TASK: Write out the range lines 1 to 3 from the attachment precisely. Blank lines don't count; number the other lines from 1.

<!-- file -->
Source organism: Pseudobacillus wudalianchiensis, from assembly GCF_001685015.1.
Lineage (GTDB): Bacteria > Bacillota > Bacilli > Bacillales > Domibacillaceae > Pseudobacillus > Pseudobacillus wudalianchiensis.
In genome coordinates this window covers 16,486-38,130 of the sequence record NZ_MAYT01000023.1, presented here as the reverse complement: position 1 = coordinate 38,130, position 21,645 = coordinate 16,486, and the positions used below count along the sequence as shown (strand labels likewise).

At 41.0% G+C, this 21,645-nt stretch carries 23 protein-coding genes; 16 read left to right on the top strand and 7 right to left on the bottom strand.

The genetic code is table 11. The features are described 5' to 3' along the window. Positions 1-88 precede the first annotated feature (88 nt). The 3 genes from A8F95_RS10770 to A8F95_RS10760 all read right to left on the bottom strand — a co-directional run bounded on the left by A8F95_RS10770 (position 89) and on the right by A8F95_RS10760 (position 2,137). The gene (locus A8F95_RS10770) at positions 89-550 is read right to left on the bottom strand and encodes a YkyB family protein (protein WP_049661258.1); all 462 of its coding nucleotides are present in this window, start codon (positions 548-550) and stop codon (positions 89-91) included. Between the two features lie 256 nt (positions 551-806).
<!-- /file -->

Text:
Source organism: Pseudobacillus wudalianchiensis, from assembly GCF_001685015.1.
Lineage (GTDB): Bacteria > Bacillota > Bacilli > Bacillales > Domibacillaceae > Pseudobacillus > Pseudobacillus wudalianchiensis.
In genome coordinates this window covers 16,486-38,130 of the sequence record NZ_MAYT01000023.1, presented here as the reverse complement: position 1 = coordinate 38,130, position 21,645 = coordinate 16,486, and the positions used below count along the sequence as shown (strand labels likewise).